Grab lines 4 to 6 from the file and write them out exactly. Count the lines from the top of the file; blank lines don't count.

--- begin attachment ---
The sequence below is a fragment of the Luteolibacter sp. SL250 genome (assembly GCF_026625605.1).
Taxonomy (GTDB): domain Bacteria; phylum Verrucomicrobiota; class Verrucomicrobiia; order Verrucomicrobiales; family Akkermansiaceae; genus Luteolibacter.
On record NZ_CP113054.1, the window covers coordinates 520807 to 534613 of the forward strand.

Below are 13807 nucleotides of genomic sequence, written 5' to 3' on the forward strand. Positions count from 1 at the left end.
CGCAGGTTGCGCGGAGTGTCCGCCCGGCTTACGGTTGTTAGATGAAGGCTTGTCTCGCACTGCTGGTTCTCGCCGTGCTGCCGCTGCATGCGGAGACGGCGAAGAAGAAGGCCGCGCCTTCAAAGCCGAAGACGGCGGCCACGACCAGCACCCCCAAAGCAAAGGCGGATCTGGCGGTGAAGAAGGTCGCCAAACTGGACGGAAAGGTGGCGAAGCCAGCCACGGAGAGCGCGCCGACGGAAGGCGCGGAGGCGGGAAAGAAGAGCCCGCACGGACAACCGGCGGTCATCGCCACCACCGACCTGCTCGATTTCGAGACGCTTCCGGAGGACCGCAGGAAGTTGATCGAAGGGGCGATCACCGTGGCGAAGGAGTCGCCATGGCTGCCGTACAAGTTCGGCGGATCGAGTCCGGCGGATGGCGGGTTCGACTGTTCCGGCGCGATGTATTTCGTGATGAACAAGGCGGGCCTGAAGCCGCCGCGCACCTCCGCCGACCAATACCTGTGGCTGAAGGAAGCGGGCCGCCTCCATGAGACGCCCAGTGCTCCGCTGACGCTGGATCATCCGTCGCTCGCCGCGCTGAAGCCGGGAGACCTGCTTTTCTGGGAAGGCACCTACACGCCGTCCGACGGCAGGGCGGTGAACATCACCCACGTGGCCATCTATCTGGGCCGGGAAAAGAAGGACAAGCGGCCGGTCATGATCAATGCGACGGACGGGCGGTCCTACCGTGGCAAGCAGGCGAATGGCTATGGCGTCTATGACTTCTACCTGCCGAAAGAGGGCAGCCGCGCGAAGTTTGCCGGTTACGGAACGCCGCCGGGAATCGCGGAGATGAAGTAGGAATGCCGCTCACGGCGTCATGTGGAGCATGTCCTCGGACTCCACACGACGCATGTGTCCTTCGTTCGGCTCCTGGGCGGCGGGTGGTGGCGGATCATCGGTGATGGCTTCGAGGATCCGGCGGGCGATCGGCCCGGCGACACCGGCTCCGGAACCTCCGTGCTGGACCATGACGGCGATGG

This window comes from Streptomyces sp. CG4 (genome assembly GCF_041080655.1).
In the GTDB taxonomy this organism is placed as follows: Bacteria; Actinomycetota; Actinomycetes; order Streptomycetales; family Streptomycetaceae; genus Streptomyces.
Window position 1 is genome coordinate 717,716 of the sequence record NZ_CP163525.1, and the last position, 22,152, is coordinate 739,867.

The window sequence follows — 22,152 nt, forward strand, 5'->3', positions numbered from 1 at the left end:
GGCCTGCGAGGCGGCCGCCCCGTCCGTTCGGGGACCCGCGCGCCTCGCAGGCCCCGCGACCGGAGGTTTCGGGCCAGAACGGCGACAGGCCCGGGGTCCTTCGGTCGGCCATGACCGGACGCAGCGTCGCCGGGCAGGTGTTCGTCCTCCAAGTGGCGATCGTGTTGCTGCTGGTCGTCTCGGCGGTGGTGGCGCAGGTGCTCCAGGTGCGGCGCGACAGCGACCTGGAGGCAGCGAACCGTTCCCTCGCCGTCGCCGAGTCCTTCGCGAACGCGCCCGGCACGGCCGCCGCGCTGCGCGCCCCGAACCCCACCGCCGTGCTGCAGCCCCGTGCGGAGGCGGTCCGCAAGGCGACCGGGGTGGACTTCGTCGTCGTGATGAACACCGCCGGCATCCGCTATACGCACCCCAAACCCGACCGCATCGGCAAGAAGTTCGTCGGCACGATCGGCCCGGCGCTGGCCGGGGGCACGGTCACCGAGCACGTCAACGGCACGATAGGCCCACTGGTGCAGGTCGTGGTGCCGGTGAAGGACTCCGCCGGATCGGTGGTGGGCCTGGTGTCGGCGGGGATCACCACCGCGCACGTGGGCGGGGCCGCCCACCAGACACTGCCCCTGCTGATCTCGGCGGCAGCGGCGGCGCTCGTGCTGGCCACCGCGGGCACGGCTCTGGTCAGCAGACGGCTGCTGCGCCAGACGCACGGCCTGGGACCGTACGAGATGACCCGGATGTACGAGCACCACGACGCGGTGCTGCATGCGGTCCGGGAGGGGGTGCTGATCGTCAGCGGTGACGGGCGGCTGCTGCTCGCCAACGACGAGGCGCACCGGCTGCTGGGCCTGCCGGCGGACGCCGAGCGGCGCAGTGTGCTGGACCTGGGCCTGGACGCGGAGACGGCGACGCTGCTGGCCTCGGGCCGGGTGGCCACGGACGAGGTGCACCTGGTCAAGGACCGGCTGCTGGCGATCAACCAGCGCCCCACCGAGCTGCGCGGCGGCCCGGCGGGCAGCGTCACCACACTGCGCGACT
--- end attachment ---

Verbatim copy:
Below are 13807 nucleotides of genomic sequence, written 5' to 3' on the forward strand. Positions count from 1 at the left end.
CGCAGGTTGCGCGGAGTGTCCGCCCGGCTTACGGTTGTTAGATGAAGGCTTGTCTCGCACTGCTGGTTCTCGCCGTGCTGCCGCTGCATGCGGAGACGGCGAAGAAGAAGGCCGCGCCTTCAAAGCCGAAGACGGCGGCCACGACCAGCACCCCCAAAGCAAAGGCGGATCTGGCGGTGAAGAAGGTCGCCAAACTGGACGGAAAGGTGGCGAAGCCAGCCACGGAGAGCGCGCCGACGGAAGGCGCGGAGGCGGGAAAGAAGAGCCCGCACGGACAACCGGCGGTCATCGCCACCACCGACCTGCTCGATTTCGAGACGCTTCCGGAGGACCGCAGGAAGTTGATCGAAGGGGCGATCACCGTGGCGAAGGAGTCGCCATGGCTGCCGTACAAGTTCGGCGGATCGAGTCCGGCGGATGGCGGGTTCGACTGTTCCGGCGCGATGTATTTCGTGATGAACAAGGCGGGCCTGAAGCCGCCGCGCACCTCCGCCGACCAATACCTGTGGCTGAAGGAAGCGGGCCGCCTCCATGAGACGCCCAGTGCTCCGCTGACGCTGGATCATCCGTCGCTCGCCGCGCTGAAGCCGGGAGACCTGCTTTTCTGGGAAGGCACCTACACGCCGTCCGACGGCAGGGCGGTGAACATCACCCACGTGGCCATCTATCTGGGCCGGGAAAAGAAGGACAAGCGGCCGGTCATGATCAATGCGACGGACGGGCGGTCCTACCGTGGCAAGCAGGCGAATGGCTATGGCGTCTATGACTTCTACCTGCCGAAAGAGGGCAGCCGCGCGAAGTTTGCCGGTTACGGAACGCCGCCGGGAATCGCGGAGATGAAGTAGGAATGCCGCTCACGGCGTCATGTGGAGCATGTCCTCGGACTCCACACGACGCATGTGTCCTTCGTTCGGCTCCTGGGCGGCGGGTGGTGGCGGATCATCGGTGATGGCTTCGAGGATCCGGCGGGCGATCGGCCCGGCGACACCGGCTCCGGAACCTCCGTGCTGGACCATGACGGCGATGG

This window comes from Streptomyces sp. CG4 (genome assembly GCF_041080655.1).